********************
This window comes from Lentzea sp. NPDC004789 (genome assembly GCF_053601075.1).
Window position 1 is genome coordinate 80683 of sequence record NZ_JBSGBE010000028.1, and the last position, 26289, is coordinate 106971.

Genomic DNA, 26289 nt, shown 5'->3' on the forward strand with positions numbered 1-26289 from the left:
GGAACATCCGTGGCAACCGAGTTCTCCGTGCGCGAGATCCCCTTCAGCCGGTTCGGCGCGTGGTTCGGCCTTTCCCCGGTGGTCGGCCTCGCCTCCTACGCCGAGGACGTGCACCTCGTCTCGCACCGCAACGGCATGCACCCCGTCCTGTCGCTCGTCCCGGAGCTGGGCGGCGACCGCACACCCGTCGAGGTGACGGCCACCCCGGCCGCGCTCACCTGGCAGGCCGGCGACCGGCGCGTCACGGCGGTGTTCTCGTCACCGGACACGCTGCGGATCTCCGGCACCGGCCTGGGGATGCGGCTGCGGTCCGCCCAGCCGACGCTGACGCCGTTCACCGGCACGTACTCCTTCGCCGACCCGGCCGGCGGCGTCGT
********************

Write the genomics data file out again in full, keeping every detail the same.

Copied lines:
This window comes from Lentzea sp. NPDC004789 (genome assembly GCF_053601075.1).
Window position 1 is genome coordinate 80683 of sequence record NZ_JBSGBE010000028.1, and the last position, 26289, is coordinate 106971.

Genomic DNA, 26289 nt, shown 5'->3' on the forward strand with positions numbered 1-26289 from the left:
GGAACATCCGTGGCAACCGAGTTCTCCGTGCGCGAGATCCCCTTCAGCCGGTTCGGCGCGTGGTTCGGCCTTTCCCCGGTGGTCGGCCTCGCCTCCTACGCCGAGGACGTGCACCTCGTCTCGCACCGCAACGGCATGCACCCCGTCCTGTCGCTCGTCCCGGAGCTGGGCGGCGACCGCACACCCGTCGAGGTGACGGCCACCCCGGCCGCGCTCACCTGGCAGGCCGGCGACCGGCGCGTCACGGCGGTGTTCTCGTCACCGGACACGCTGCGGATCTCCGGCACCGGCCTGGGGATGCGGCTGCGGTCCGCCCAGCCGACGCTGACGCCGTTCACCGGCACGTACTCCTTCGCCGACCCGGCCGGCGGCGTCGT